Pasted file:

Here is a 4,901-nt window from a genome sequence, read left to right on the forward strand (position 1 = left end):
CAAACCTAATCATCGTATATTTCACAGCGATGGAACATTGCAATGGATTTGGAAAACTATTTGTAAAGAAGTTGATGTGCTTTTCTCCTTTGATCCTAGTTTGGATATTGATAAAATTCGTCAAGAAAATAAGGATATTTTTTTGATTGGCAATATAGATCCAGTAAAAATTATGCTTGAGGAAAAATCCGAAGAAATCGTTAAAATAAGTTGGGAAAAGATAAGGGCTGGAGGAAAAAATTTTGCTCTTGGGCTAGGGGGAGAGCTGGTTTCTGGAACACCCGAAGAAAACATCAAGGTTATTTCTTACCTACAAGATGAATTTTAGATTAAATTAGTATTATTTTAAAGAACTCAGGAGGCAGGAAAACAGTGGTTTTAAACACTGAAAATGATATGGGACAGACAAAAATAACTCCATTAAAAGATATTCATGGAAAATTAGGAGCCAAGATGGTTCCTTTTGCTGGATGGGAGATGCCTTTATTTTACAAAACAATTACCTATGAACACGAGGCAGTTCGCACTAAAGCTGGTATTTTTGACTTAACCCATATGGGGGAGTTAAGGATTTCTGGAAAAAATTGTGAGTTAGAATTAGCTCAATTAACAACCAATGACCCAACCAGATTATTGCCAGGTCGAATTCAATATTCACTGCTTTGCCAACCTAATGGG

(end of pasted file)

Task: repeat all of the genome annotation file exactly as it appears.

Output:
Here is a 4,901-nt window from a genome sequence, read left to right on the forward strand (position 1 = left end):
CAAACCTAATCATCGTATATTTCACAGCGATGGAACATTGCAATGGATTTGGAAAACTATTTGTAAAGAAGTTGATGTGCTTTTCTCCTTTGATCCTAGTTTGGATATTGATAAAATTCGTCAAGAAAATAAGGATATTTTTTTGATTGGCAATATAGATCCAGTAAAAATTATGCTTGAGGAAAAATCCGAAGAAATCGTTAAAATAAGTTGGGAAAAGATAAGGGCTGGAGGAAAAAATTTTGCTCTTGGGCTAGGGGGAGAGCTGGTTTCTGGAACACCCGAAGAAAACATCAAGGTTATTTCTTACCTACAAGATGAATTTTAGATTAAATTAGTATTATTTTAAAGAACTCAGGAGGCAGGAAAACAGTGGTTTTAAACACTGAAAATGATATGGGACAGACAAAAATAACTCCATTAAAAGATATTCATGGAAAATTAGGAGCCAAGATGGTTCCTTTTGCTGGATGGGAGATGCCTTTATTTTACAAAACAATTACCTATGAACACGAGGCAGTTCGCACTAAAGCTGGTATTTTTGACTTAACCCATATGGGGGAGTTAAGGATTTCTGGAAAAAATTGTGAGTTAGAATTAGCTCAATTAACAACCAATGACCCAACCAGATTATTGCCAGGTCGAATTCAATATTCACTGCTTTGCCAACCTAATGGG